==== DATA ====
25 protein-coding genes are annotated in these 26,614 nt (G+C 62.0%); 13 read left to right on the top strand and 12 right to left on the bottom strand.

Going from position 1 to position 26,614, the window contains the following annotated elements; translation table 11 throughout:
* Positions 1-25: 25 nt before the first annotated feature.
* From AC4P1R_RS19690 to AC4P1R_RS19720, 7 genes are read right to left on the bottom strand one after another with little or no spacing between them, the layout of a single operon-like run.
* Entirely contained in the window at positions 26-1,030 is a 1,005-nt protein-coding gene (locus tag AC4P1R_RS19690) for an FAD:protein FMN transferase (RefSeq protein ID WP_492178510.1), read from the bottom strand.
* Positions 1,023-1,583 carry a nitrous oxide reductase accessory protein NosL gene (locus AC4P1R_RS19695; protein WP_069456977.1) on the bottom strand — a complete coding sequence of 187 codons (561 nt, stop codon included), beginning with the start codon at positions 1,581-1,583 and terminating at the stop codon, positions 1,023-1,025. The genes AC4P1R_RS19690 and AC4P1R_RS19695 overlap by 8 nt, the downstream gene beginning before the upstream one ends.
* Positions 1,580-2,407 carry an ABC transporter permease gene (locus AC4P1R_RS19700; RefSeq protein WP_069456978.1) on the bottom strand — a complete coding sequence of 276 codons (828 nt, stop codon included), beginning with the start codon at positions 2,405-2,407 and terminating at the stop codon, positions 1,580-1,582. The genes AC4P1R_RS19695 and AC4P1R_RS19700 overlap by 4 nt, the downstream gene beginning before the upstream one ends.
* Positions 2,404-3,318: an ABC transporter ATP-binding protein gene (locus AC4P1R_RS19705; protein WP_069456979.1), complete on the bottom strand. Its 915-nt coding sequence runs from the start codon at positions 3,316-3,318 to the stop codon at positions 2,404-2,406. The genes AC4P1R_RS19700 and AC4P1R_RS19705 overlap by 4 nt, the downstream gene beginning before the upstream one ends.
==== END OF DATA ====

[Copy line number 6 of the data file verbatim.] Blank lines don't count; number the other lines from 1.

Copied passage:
* Positions 1,023-1,583 carry a nitrous oxide reductase accessory protein NosL gene (locus AC4P1R_RS19695; protein WP_069456977.1) on the bottom strand — a complete coding sequence of 187 codons (561 nt, stop codon included), beginning with the start codon at positions 1,581-1,583 and terminating at the stop codon, positions 1,023-1,025. The genes AC4P1R_RS19690 and AC4P1R_RS19695 overlap by 8 nt, the downstream gene beginning before the upstream one ends.